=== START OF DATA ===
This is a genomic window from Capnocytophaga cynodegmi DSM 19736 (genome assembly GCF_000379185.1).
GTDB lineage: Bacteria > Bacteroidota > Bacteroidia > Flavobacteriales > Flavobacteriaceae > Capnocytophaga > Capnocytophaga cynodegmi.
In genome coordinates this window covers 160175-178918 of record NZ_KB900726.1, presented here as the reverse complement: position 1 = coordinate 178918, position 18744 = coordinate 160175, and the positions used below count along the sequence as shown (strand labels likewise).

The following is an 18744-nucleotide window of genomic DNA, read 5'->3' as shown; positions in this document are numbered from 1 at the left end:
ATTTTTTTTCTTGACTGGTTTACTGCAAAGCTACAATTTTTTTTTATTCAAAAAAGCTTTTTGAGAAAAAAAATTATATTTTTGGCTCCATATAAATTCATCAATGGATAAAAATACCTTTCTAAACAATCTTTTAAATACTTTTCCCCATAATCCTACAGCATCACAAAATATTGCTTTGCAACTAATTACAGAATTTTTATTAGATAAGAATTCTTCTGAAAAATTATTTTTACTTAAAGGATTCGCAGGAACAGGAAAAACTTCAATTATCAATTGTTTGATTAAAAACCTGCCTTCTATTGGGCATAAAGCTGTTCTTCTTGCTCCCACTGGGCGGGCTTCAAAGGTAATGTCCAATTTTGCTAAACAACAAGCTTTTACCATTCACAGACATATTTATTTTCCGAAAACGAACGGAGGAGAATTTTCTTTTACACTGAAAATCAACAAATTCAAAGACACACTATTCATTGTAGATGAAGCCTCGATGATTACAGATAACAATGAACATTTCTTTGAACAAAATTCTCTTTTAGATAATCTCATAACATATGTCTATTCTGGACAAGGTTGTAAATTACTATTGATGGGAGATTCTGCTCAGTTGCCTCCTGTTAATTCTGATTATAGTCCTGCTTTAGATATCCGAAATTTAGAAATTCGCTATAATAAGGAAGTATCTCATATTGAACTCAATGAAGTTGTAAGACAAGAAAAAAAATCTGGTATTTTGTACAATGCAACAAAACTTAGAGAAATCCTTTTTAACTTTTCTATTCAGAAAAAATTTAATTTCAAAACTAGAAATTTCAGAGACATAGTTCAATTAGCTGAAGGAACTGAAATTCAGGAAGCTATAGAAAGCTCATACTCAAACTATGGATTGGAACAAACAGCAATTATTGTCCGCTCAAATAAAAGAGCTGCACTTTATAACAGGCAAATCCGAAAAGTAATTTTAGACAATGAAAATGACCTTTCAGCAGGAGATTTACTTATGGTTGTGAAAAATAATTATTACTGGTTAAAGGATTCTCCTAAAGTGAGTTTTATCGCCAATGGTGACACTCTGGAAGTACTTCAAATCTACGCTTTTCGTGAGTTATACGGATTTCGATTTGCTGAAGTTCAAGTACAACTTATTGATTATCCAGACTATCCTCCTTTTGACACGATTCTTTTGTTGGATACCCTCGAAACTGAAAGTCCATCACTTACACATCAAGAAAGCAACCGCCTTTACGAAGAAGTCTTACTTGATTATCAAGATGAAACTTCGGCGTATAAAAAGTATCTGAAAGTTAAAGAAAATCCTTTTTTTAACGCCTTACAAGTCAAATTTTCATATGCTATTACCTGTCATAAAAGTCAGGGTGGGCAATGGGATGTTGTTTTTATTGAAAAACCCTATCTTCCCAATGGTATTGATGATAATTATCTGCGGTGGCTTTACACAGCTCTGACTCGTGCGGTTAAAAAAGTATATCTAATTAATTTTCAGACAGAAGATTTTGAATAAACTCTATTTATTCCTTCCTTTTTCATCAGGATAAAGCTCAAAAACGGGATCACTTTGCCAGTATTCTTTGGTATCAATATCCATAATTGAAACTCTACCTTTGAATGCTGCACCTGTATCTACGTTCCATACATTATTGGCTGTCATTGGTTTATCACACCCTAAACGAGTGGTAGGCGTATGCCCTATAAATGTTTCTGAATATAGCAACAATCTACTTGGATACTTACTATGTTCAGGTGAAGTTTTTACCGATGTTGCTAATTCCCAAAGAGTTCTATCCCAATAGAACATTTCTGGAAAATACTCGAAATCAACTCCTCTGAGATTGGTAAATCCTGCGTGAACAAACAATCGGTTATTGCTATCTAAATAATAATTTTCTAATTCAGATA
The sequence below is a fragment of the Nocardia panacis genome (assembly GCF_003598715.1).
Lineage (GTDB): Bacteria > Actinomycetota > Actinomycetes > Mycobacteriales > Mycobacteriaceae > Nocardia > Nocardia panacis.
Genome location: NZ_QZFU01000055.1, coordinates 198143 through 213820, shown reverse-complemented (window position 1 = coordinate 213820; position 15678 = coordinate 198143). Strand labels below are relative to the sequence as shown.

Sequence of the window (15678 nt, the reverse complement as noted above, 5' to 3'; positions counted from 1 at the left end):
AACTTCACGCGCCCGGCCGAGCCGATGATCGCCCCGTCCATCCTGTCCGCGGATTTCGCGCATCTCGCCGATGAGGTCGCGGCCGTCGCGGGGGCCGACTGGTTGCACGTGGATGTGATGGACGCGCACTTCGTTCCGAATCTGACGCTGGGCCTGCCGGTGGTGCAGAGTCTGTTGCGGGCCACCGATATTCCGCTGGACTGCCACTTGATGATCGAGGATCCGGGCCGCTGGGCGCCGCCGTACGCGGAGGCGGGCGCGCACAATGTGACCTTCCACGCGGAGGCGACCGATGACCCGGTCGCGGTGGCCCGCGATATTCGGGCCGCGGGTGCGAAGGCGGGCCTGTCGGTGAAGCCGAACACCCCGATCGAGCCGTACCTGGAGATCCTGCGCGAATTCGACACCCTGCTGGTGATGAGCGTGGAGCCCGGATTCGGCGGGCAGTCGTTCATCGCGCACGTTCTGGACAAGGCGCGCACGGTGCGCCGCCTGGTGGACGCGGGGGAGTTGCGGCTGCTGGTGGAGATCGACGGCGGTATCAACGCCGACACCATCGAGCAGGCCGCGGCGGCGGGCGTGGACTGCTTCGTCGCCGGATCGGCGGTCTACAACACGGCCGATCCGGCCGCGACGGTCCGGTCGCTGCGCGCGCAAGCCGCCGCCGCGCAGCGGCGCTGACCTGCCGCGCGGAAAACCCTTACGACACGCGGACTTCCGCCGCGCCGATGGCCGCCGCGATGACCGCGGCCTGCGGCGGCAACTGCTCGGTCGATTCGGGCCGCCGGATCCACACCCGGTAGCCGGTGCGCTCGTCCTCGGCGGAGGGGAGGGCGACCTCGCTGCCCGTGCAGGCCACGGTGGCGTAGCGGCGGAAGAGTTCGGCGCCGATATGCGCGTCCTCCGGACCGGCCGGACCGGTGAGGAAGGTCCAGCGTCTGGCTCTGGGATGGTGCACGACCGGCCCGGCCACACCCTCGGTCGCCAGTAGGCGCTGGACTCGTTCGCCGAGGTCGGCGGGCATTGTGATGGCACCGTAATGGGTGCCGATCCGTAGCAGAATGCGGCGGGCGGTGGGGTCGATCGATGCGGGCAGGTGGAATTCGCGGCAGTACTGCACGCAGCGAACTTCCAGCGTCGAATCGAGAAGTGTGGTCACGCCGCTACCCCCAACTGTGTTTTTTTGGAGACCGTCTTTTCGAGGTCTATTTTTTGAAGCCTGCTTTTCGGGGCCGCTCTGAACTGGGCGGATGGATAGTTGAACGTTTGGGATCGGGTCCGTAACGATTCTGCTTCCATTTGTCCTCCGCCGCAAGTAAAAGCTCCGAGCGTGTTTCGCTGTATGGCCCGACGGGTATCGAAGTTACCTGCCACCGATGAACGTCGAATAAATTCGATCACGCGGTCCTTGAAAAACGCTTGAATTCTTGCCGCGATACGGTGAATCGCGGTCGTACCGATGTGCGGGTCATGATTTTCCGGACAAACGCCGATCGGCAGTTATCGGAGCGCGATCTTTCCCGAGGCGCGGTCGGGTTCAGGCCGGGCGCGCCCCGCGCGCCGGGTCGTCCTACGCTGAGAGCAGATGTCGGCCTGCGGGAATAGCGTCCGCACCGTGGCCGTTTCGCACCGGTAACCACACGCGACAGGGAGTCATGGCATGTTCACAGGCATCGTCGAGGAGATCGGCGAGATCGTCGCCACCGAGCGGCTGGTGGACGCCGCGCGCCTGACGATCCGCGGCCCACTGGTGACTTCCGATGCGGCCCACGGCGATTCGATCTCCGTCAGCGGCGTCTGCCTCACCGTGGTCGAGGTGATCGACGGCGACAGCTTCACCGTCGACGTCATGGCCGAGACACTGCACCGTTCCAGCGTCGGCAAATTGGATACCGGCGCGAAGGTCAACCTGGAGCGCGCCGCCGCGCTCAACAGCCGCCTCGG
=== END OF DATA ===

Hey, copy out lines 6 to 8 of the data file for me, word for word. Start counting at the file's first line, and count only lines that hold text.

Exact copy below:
The sequence below is a fragment of the Nocardia panacis genome (assembly GCF_003598715.1).
Lineage (GTDB): Bacteria > Actinomycetota > Actinomycetes > Mycobacteriales > Mycobacteriaceae > Nocardia > Nocardia panacis.
Genome location: NZ_QZFU01000055.1, coordinates 198143 through 213820, shown reverse-complemented (window position 1 = coordinate 213820; position 15678 = coordinate 198143). Strand labels below are relative to the sequence as shown.